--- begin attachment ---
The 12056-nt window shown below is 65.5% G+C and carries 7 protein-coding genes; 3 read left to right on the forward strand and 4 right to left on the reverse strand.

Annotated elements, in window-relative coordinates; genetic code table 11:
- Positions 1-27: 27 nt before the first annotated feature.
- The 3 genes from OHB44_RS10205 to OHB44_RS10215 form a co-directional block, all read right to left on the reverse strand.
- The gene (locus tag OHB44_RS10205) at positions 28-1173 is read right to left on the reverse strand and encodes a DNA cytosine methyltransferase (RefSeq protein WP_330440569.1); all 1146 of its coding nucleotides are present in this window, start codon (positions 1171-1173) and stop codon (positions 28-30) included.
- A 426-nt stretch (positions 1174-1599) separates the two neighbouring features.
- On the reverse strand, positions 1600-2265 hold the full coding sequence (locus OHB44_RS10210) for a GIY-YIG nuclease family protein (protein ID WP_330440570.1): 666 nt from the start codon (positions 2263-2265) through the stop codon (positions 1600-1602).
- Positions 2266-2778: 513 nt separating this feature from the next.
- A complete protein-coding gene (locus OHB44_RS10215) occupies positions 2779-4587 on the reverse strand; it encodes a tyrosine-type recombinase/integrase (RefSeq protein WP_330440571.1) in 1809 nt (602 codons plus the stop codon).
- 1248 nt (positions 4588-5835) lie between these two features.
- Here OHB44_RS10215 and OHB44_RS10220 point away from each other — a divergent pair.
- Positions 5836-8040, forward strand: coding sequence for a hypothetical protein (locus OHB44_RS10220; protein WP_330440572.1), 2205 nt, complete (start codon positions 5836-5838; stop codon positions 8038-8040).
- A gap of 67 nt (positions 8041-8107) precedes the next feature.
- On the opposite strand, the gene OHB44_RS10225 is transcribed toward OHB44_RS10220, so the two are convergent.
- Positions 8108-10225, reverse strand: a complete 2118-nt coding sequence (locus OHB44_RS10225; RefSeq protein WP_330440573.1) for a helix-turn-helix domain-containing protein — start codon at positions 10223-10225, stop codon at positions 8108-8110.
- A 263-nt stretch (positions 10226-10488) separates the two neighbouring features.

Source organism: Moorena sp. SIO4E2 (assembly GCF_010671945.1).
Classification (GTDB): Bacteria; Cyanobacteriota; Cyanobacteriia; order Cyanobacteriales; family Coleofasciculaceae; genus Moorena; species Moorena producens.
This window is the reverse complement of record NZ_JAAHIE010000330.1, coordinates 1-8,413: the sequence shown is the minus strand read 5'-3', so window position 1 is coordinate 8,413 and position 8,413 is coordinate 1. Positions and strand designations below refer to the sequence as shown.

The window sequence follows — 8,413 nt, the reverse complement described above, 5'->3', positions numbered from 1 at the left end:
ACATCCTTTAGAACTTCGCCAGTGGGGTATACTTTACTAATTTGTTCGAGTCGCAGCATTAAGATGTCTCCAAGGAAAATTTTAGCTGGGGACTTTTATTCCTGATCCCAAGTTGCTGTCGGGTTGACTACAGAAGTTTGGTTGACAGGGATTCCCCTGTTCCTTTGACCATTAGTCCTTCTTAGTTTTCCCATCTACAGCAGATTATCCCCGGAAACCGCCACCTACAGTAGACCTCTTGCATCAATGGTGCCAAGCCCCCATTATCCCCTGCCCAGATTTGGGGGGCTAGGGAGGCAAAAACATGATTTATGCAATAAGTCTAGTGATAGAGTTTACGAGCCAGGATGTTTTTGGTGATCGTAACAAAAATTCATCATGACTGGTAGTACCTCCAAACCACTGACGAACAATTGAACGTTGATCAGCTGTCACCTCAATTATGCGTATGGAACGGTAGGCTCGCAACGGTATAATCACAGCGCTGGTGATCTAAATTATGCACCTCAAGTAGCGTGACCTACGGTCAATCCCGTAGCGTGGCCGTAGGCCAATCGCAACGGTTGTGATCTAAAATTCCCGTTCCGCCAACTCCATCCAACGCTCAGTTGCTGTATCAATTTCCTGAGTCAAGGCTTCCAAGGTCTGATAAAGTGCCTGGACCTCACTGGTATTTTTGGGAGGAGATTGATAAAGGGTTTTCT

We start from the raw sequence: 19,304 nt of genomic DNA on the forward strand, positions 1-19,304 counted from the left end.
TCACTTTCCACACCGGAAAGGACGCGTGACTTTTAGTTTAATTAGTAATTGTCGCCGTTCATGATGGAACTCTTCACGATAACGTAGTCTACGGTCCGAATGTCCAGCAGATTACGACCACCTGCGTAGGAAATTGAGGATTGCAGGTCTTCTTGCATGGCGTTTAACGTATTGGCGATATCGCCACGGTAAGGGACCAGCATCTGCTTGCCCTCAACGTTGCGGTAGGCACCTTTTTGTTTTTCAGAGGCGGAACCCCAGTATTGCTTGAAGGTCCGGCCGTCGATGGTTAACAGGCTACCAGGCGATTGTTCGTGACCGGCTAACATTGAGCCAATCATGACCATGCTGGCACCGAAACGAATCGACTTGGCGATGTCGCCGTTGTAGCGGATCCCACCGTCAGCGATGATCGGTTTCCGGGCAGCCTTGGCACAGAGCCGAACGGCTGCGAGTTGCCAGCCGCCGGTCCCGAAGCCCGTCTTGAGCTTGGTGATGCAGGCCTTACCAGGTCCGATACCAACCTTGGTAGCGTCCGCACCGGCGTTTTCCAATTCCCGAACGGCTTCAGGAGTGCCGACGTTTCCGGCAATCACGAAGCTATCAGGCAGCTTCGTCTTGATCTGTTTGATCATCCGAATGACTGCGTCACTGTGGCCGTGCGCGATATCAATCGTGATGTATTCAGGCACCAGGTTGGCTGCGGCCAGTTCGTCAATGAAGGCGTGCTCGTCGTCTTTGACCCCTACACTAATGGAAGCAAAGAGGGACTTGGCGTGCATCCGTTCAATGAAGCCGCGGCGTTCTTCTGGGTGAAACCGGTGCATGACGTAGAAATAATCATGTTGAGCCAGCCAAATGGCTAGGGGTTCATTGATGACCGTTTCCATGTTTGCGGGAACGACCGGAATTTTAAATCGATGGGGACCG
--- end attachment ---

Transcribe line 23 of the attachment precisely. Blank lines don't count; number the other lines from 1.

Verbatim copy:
TCACTTTCCACACCGGAAAGGACGCGTGACTTTTAGTTTAATTAGTAATTGTCGCCGTTCATGATGGAACTCTTCACGATAACGTAGTCTACGGTCCGAATGTCCAGCAGATTACGACCACCTGCGTAGGAAATTGAGGATTGCAGGTCTTCTTGCATGGCGTTTAACGTATTGGCGATATCGCCACGGTAAGGGACCAGCATCTGCTTGCCCTCAACGTTGCGGTAGGCACCTTTTTGTTTTTCAGAGGCGGAACCCCAGTATTGCTTGAAGGTCCGGCCGTCGATGGTTAACAGGCTACCAGGCGATTGTTCGTGACCGGCTAACATTGAGCCAATCATGACCATGCTGGCACCGAAACGAATCGACTTGGCGATGTCGCCGTTGTAGCGGATCCCACCGTCAGCGATGATCGGTTTCCGGGCAGCCTTGGCACAGAGCCGAACGGCTGCGAGTTGCCAGCCGCCGGTCCCGAAGCCCGTCTTGAGCTTGGTGATGCAGGCCTTACCAGGTCCGATACCAACCTTGGTAGCGTCCGCACCGGCGTTTTCCAATTCCCGAACGGCTTCAGGAGTGCCGACGTTTCCGGCAATCACGAAGCTATCAGGCAGCTTCGTCTTGATCTGTTTGATCATCCGAATGACTGCGTCACTGTGGCCGTGCGCGATATCAATCGTGATGTATTCAGGCACCAGGTTGGCTGCGGCCAGTTCGTCAATGAAGGCGTGCTCGTCGTCTTTGACCCCTACACTAATGGAAGCAAAGAGGGACTTGGCGTGCATCCGTTCAATGAAGCCGCGGCGTTCTTCTGGGTGAAACCGGTGCATGACGTAGAAATAATCATGTTGAGCCAGCCAAATGGCTAGGGGTTCATTGATGACCGTTTCCATGTTTGCGGGAACGACCGGAATTTTAAATCGATGGGGACCG